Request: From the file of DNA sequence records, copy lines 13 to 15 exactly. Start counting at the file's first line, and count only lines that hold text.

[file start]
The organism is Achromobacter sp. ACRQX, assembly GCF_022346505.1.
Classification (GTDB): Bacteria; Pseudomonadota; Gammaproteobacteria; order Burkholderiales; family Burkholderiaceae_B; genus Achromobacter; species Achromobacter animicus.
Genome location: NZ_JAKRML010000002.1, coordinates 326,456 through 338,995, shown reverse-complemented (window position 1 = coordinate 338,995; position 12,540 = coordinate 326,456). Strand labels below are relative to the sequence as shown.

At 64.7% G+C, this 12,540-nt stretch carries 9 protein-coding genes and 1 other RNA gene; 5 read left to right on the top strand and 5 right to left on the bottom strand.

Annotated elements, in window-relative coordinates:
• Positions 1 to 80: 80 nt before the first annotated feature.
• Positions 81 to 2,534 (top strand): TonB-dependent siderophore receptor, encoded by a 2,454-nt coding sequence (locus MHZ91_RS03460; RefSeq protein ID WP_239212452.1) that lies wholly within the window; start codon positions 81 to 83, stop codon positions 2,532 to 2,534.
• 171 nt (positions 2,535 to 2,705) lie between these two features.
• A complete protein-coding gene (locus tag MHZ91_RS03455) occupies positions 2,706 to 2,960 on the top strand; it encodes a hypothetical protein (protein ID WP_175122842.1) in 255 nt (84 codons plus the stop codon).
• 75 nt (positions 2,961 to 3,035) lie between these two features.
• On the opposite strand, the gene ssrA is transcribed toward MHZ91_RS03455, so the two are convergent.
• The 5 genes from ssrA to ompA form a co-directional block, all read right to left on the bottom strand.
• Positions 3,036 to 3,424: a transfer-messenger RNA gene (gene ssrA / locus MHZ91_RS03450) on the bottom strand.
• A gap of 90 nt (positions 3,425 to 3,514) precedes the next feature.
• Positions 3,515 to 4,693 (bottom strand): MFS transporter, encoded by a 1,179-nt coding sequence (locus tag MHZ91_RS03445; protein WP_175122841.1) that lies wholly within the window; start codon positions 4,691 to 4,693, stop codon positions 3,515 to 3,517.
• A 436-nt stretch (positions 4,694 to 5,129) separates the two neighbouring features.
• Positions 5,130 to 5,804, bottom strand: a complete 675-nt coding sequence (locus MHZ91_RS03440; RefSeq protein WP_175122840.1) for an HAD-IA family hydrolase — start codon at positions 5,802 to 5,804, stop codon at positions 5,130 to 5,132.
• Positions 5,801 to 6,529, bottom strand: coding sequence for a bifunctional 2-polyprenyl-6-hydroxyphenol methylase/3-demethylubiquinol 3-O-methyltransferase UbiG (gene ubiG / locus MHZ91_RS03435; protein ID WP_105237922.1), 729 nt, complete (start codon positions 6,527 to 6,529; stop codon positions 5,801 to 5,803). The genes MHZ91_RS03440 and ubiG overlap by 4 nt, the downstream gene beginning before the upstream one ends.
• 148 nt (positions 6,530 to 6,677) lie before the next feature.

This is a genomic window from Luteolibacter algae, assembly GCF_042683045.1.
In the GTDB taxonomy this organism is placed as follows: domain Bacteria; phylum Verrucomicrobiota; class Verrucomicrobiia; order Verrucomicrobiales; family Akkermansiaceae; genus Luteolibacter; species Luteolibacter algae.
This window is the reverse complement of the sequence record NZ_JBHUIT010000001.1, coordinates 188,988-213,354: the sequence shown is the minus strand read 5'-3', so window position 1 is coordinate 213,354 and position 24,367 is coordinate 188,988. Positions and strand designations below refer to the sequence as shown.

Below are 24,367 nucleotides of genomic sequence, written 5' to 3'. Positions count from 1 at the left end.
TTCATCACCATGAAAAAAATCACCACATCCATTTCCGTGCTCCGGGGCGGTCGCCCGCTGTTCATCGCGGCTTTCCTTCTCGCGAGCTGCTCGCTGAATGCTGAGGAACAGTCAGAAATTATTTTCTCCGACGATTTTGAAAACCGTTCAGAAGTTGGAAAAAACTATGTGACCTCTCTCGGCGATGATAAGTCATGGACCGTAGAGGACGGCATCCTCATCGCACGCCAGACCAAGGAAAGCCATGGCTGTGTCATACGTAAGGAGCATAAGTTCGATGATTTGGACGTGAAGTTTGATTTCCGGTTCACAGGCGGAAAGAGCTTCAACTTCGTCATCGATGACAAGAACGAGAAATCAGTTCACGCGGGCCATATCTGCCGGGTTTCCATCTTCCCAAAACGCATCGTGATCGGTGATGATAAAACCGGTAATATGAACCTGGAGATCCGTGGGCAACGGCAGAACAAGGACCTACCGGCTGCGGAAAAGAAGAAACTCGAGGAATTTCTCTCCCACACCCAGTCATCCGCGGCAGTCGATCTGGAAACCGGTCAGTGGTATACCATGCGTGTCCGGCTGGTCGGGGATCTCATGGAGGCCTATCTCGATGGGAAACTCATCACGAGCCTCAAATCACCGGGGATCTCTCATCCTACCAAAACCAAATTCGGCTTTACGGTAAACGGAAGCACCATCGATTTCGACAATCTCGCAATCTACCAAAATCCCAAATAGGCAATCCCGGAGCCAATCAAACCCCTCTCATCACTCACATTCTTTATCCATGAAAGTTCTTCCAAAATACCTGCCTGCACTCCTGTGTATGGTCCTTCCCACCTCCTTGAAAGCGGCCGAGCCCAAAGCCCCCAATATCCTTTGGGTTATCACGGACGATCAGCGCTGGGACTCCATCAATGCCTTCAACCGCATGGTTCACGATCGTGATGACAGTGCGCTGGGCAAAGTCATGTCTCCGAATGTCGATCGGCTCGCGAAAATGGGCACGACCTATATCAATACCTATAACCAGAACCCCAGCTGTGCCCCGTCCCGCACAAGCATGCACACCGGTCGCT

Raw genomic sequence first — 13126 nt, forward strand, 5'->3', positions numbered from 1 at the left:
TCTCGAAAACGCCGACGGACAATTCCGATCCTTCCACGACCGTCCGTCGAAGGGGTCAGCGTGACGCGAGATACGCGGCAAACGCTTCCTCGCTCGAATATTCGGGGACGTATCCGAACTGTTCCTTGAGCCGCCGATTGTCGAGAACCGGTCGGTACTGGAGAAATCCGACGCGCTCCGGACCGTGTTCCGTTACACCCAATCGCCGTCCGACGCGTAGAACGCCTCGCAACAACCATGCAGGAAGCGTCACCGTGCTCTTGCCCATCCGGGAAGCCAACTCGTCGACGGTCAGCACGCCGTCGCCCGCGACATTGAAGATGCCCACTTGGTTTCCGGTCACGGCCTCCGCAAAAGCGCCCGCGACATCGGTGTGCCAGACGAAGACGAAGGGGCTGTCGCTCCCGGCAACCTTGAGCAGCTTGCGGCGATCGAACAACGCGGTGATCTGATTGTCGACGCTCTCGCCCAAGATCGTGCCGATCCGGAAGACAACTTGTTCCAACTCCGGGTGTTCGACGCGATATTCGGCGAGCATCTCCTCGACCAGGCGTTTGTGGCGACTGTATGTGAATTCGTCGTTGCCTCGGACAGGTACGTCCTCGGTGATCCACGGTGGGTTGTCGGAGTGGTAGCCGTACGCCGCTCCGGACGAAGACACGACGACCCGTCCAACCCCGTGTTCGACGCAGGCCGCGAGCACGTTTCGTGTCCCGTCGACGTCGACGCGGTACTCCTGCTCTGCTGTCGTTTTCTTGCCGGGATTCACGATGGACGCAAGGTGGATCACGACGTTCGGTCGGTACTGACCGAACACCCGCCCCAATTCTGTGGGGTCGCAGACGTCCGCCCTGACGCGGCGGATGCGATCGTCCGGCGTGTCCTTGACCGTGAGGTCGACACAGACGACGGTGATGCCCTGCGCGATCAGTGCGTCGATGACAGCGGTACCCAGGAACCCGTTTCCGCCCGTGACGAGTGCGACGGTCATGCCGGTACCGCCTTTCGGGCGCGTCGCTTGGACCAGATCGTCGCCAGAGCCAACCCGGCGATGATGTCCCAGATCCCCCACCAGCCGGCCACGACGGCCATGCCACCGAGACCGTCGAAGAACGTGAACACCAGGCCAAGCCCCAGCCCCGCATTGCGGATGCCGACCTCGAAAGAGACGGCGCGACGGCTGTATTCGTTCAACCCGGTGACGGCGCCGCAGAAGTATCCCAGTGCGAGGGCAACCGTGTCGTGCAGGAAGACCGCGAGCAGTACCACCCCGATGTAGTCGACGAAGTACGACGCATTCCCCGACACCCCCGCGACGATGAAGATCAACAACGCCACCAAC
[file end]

• Positions 3,036 to 3,424: a transfer-messenger RNA gene (gene ssrA / locus MHZ91_RS03450) on the bottom strand.
• A gap of 90 nt (positions 3,425 to 3,514) precedes the next feature.
• Positions 3,515 to 4,693 (bottom strand): MFS transporter, encoded by a 1,179-nt coding sequence (locus tag MHZ91_RS03445; protein WP_175122841.1) that lies wholly within the window; start codon positions 4,691 to 4,693, stop codon positions 3,515 to 3,517.